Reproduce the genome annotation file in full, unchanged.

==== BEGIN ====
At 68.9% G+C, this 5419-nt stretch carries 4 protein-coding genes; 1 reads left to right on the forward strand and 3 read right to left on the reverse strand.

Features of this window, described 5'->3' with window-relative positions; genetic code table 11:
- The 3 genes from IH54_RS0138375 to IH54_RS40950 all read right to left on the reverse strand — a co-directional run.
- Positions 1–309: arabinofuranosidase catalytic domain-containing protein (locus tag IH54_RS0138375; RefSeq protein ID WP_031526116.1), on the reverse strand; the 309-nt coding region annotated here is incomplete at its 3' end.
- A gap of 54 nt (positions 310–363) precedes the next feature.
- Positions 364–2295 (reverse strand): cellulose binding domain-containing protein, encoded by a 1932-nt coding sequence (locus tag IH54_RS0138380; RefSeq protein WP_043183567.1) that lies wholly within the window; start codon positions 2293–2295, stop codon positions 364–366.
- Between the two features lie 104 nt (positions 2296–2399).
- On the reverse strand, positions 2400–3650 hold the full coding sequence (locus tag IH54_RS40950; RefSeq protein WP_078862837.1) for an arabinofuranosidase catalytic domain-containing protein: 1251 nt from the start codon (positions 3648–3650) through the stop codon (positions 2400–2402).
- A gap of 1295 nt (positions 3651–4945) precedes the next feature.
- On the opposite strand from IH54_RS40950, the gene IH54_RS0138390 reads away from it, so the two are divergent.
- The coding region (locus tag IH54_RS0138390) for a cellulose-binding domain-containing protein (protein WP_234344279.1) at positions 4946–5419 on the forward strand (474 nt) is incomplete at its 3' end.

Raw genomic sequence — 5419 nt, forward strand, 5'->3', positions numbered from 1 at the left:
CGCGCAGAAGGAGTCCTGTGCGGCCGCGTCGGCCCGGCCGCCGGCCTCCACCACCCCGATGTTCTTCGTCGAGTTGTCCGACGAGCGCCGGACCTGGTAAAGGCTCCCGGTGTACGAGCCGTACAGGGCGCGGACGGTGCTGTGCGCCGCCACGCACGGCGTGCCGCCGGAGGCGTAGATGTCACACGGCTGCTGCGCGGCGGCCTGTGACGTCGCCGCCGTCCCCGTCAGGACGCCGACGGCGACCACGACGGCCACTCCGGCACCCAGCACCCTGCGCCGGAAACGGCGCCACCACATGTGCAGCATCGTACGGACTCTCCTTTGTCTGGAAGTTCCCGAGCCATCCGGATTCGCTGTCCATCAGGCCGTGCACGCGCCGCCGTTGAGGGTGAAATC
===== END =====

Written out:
At 68.9% G+C, this 5419-nt stretch carries 4 protein-coding genes; 1 reads left to right on the forward strand and 3 read right to left on the reverse strand.

Features of this window, described 5'->3' with window-relative positions; genetic code table 11:
- The 3 genes from IH54_RS0138375 to IH54_RS40950 all read right to left on the reverse strand — a co-directional run.
- Positions 1–309: arabinofuranosidase catalytic domain-containing protein (locus tag IH54_RS0138375; RefSeq protein ID WP_031526116.1), on the reverse strand; the 309-nt coding region annotated here is incomplete at its 3' end.
- A gap of 54 nt (positions 310–363) precedes the next feature.
- Positions 364–2295 (reverse strand): cellulose binding domain-containing protein, encoded by a 1932-nt coding sequence (locus tag IH54_RS0138380; RefSeq protein WP_043183567.1) that lies wholly within the window; start codon positions 2293–2295, stop codon positions 364–366.
- Between the two features lie 104 nt (positions 2296–2399).
- On the reverse strand, positions 2400–3650 hold the full coding sequence (locus tag IH54_RS40950; RefSeq protein WP_078862837.1) for an arabinofuranosidase catalytic domain-containing protein: 1251 nt from the start codon (positions 3648–3650) through the stop codon (positions 2400–2402).
- A gap of 1295 nt (positions 3651–4945) precedes the next feature.
- On the opposite strand from IH54_RS40950, the gene IH54_RS0138390 reads away from it, so the two are divergent.
- The coding region (locus tag IH54_RS0138390) for a cellulose-binding domain-containing protein (protein WP_234344279.1) at positions 4946–5419 on the forward strand (474 nt) is incomplete at its 3' end.

Raw genomic sequence — 5419 nt, forward strand, 5'->3', positions numbered from 1 at the left:
CGCGCAGAAGGAGTCCTGTGCGGCCGCGTCGGCCCGGCCGCCGGCCTCCACCACCCCGATGTTCTTCGTCGAGTTGTCCGACGAGCGCCGGACCTGGTAAAGGCTCCCGGTGTACGAGCCGTACAGGGCGCGGACGGTGCTGTGCGCCGCCACGCACGGCGTGCCGCCGGAGGCGTAGATGTCACACGGCTGCTGCGCGGCGGCCTGTGACGTCGCCGCCGTCCCCGTCAGGACGCCGACGGCGACCACGACGGCCACTCCGGCACCCAGCACCCTGCGCCGGAAACGGCGCCACCACATGTGCAGCATCGTACGGACTCTCCTTTGTCTGGAAGTTCCCGAGCCATCCGGATTCGCTGTCCATCAGGCCGTGCACGCGCCGCCGTTGAGGGTGAAATC